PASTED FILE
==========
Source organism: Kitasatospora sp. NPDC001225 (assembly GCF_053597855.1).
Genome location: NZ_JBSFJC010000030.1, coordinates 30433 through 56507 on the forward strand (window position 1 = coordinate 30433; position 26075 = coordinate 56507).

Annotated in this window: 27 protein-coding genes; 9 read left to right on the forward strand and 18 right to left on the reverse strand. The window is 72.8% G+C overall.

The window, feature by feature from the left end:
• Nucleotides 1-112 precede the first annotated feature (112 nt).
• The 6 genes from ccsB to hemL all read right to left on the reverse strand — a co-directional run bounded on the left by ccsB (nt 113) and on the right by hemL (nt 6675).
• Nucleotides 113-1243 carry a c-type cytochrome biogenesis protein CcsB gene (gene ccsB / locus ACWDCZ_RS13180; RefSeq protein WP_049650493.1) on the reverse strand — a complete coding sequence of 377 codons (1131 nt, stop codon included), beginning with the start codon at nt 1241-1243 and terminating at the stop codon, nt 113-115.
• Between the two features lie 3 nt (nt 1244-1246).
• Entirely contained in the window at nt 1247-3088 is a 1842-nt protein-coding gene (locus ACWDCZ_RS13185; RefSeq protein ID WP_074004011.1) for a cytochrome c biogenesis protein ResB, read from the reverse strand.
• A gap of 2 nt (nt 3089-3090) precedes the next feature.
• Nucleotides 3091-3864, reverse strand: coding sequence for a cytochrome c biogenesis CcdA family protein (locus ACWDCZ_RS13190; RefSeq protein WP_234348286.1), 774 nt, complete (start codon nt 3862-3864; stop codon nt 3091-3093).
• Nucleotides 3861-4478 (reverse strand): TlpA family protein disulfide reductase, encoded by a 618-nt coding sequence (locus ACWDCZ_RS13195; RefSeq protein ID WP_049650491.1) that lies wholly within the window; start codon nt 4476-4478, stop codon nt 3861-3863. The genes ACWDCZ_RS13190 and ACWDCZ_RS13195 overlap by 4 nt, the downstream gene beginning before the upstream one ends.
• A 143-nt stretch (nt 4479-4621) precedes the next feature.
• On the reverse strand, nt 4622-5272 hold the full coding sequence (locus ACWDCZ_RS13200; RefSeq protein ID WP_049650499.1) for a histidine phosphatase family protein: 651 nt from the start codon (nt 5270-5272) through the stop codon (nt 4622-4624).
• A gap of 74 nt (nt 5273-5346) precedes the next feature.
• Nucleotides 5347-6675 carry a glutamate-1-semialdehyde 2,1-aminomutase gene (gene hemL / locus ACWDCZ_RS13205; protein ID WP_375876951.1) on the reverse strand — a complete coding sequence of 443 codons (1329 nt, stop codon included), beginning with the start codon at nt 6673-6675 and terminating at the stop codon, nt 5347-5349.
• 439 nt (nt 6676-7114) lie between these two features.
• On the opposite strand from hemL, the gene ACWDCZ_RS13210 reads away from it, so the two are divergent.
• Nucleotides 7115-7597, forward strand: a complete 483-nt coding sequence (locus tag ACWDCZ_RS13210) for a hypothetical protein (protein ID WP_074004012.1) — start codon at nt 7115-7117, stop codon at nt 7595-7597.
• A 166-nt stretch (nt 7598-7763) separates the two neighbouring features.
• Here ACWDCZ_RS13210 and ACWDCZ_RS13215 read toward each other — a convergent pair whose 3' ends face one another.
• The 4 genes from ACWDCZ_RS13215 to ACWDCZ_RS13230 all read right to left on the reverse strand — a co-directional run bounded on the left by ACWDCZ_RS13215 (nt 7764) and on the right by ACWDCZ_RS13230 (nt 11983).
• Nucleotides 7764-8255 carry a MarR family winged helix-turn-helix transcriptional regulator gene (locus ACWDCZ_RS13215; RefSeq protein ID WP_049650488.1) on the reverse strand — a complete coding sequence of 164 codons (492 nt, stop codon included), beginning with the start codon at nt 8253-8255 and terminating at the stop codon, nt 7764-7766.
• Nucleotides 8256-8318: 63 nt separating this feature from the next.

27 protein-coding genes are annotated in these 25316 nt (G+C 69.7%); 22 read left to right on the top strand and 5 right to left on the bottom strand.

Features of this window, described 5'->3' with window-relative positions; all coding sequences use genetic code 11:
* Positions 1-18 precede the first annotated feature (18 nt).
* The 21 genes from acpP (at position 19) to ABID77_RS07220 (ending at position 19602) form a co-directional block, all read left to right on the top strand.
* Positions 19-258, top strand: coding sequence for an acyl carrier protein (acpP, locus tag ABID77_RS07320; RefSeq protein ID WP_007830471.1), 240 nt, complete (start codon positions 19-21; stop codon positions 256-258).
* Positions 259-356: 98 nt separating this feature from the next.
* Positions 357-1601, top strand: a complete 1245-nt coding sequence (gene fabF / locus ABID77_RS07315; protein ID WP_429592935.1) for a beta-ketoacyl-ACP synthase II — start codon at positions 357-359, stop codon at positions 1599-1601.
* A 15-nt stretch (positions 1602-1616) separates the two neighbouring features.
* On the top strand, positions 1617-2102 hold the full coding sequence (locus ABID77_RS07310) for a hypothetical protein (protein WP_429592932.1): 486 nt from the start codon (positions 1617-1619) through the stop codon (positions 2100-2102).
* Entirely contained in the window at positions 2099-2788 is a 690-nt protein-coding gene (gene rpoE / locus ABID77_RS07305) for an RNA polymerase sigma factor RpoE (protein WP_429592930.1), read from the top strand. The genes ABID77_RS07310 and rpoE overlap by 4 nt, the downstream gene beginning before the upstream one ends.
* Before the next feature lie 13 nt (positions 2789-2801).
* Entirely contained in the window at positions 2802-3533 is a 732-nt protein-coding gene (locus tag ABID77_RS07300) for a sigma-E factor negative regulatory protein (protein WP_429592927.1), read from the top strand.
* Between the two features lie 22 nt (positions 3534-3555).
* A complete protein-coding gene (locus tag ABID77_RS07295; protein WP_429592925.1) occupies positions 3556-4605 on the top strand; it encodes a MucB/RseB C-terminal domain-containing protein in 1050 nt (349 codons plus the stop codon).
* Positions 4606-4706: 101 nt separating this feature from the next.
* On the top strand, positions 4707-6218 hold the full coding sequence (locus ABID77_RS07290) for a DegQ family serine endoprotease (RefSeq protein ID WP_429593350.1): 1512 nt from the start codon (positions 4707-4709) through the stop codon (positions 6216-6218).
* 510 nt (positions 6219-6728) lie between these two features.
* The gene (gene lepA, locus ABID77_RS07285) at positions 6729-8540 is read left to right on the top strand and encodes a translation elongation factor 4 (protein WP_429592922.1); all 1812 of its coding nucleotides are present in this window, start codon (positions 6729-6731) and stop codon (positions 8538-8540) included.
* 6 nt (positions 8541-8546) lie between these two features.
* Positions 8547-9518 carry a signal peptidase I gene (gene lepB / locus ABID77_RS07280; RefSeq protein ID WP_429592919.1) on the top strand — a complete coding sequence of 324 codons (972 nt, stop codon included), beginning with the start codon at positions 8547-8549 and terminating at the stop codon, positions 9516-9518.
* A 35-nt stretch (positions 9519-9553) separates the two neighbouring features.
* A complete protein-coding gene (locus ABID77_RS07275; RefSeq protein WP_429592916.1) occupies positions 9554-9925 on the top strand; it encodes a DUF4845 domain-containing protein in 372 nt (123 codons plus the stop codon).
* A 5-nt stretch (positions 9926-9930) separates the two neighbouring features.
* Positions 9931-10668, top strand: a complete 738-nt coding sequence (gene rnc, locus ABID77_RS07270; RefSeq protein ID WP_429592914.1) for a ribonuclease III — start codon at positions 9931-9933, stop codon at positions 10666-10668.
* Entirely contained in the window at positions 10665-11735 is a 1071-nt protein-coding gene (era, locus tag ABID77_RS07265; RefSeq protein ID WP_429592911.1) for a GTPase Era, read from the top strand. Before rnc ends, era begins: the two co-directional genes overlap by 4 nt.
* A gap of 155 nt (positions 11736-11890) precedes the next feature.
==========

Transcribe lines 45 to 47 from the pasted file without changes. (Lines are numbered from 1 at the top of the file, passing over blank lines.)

* A 35-nt stretch (positions 9519-9553) separates the two neighbouring features.
* A complete protein-coding gene (locus ABID77_RS07275; RefSeq protein WP_429592916.1) occupies positions 9554-9925 on the top strand; it encodes a DUF4845 domain-containing protein in 372 nt (123 codons plus the stop codon).
* A 5-nt stretch (positions 9926-9930) separates the two neighbouring features.